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Free Study Guide-The French Lieutenant's Woman by John Fowles-BookNotes
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SHORT PLOT/CHAPTER SUMMARY (Synopsis)

At the beginning of the novel, Charles Smithson and Ernestina Freeman are engaged to be married. Charles is an upper-class aristocrat and Ernestina is a wealthy heiress. They meet Sarah Woodruff, an unemployed governess and the scarlet woman of Lyme. Charles is struck by this woman who "had been dumped by her French lover and now wandered the shores in the hope that he would return someday."

Sarah is employed as a lady’s companion by Mrs. Poulteney of Malborough House. Her stay is miserable due to Mrs. Poulteney and the housekeeper, Mrs. Fairley, who keeps spying on Sarah. They attempt to restrict her freedom in the name of making her repent for her sins. Meanwhile, Charles is intrigued by the outcast. His interest in her grows to be an obsession. An amateur paleontologist, he meets her on several occasions at Ware Commons. He wants to help her but his interest is routed in the fact that he finds her singularly different from other Victorian woman. As on outcast, Sarah does not follow societal norms yet she insists on Charles help. Dr. Grogan, Charles friend, sympathizes with her situation but believes that Sarah wants Charles’ constant attention. He diagnoses her condition as a mental illness called melancholia and wants to get her institutionalized.

Meanwhile, Sarah has come to depend on Charles who is himself going through a change. He is beginning to question his age’s conventions and questioning himself. He urges Sarah to leave Lyme and go to Exeter where she will have more freedom to live an unconventional life. Sarah takes his advice but Charles cannot forget her. At the same time, he feels guilty for even thinking about her. He does not love Ernestina and is marrying her solely for her wealth. He thinks their relationship is nothing more than a facade.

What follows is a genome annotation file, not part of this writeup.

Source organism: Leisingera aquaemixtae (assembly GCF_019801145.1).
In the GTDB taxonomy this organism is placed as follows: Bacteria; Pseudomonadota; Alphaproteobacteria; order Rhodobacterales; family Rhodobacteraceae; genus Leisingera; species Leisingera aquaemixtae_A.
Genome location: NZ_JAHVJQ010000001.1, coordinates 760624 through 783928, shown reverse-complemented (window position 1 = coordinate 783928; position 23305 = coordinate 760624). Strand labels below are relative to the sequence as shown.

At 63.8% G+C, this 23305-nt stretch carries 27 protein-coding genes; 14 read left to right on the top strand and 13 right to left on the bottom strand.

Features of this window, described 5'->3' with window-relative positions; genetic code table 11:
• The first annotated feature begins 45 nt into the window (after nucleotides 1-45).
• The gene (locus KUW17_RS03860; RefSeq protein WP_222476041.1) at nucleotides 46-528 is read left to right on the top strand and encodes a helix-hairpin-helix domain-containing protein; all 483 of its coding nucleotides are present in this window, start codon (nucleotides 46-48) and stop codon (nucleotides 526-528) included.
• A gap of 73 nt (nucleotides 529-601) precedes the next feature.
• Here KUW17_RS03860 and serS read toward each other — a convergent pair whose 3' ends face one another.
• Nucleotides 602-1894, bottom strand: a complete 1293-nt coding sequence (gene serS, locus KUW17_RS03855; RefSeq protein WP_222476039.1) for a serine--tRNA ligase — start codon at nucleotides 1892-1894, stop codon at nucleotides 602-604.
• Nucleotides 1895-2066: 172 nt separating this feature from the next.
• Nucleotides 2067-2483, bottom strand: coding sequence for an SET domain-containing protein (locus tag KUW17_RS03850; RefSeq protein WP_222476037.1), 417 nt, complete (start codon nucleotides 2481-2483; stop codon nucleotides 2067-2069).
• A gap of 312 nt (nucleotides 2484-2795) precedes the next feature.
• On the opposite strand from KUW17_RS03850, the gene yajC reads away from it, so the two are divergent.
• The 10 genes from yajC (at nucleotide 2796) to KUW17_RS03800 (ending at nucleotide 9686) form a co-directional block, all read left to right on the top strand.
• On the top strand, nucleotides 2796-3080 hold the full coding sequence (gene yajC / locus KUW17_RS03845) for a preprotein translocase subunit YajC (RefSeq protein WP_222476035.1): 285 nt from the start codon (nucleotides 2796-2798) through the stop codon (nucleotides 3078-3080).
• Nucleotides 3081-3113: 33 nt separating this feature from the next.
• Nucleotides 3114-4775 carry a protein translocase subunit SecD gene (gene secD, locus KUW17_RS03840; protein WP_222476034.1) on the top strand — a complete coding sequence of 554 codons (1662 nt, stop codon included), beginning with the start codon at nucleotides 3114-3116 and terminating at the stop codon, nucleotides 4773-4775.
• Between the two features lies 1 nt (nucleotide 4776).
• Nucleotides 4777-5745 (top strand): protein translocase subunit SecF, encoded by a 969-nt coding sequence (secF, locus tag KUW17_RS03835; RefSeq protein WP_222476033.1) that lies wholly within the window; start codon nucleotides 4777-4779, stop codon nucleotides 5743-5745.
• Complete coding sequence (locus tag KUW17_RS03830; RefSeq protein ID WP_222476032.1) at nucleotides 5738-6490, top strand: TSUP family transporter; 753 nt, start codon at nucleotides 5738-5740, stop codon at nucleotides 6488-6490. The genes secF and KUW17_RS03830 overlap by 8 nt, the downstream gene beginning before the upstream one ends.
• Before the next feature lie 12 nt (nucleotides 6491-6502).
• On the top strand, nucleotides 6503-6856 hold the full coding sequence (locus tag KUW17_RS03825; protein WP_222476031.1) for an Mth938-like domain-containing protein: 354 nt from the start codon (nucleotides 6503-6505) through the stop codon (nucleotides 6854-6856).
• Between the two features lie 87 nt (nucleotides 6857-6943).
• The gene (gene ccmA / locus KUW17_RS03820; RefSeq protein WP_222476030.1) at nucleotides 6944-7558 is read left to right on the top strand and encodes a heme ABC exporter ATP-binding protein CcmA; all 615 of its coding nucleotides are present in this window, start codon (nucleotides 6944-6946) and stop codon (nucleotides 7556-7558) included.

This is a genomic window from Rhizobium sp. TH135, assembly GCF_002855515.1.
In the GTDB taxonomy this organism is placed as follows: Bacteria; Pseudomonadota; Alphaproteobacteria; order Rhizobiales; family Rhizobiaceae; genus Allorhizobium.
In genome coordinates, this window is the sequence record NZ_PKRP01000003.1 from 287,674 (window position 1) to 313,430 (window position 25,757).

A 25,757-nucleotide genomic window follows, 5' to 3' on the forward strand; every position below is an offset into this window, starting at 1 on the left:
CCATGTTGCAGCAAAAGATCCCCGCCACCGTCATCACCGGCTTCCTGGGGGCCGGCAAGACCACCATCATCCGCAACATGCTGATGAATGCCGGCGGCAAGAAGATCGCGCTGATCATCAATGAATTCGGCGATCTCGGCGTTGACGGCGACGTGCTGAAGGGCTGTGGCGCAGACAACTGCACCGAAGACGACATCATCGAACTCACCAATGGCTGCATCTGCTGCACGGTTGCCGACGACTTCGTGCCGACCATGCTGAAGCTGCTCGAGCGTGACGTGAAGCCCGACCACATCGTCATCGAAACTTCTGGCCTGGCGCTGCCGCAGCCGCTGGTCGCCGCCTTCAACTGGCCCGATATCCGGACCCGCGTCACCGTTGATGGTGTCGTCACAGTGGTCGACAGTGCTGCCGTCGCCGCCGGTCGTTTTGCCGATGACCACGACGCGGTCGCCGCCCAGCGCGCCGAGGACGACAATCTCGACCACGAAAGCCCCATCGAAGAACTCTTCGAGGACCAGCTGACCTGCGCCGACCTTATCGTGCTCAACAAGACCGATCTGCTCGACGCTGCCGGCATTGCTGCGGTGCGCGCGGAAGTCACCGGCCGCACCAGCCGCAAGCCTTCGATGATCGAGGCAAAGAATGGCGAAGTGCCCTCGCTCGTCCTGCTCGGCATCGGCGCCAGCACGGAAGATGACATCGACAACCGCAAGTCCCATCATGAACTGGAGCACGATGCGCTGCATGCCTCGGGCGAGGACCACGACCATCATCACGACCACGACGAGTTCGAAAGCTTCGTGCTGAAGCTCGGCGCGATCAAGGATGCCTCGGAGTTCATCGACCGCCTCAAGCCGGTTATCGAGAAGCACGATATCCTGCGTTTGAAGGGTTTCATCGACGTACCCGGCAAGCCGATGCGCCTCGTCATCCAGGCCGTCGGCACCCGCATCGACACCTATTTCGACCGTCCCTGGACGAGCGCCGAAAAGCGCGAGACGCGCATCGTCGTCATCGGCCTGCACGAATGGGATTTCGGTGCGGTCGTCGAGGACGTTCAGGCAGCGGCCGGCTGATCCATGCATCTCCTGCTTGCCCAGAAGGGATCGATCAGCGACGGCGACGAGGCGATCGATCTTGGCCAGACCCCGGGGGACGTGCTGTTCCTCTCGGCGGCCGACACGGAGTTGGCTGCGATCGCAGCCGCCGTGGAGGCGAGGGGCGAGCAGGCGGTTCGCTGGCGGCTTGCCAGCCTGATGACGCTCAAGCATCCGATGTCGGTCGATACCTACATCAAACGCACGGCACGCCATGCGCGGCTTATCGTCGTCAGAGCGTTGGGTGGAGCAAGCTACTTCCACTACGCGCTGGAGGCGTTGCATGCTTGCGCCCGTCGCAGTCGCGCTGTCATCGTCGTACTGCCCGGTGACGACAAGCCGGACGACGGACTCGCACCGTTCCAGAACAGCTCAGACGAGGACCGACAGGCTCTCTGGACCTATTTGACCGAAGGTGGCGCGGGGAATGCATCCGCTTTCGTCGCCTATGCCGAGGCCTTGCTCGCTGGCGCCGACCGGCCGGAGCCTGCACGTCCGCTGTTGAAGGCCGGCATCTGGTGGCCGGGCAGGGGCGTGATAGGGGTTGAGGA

Fowles constantly interrupts the narrative by making authorial comments with a twentieth century perspective. The narrative action digresses back and forth from the Victorian Age to the twentieth century in time. Fowles is writing a novel set in the nineteenth-century romantic literary genre but with a twentieth century perspective. Charles finds the prospect of living a life as a dutiful husband and son-in-law unappealing. His uncle disinherits him, so he has no money and title. He wants to have a more meaningful life, unrestricted by traditions. He makes the ultimate decision of his life by breaking his engagement to Ernestina and follows Sarah to Exeter, where they consummate their relationship. When he returns for her, after informing Ernestina of the break-up, he learns that she has left with no forwarding address. His valet Sam betrays him. In despair, Charles reaches Sarah but to no avail. Ernestina’s father makes him sign a humiliating statement of guilt for breaking the marriage contract and Charles’ friend and solicitor prevails upon him to leave England for some time.

Charles travels the world but prefers America, which he finds refreshingly modern compared to England. While touring America, he receives word that Sarah has been found. He hurries back to England and finds Sarah living with the Rossettis. She has changed drastically, and Charles finds this difficult to accept. Fowles gives two endings to the novel. In the conventional ending, Charles meets his baby daughter and Sarah and he reunite. They live happily ever after like any other hero and heroine in a romantic novel. The other ending is unconventional and more realistic, an ending more apt for a twentieth century novel. Charles rejects the new Sarah, yet despite feeling bitter and alienated, he has found a new awareness and strength within himself. Because of his involvement with Sarah, Charles has changed from his old conventional self, rejecting the values that sought to confine him.

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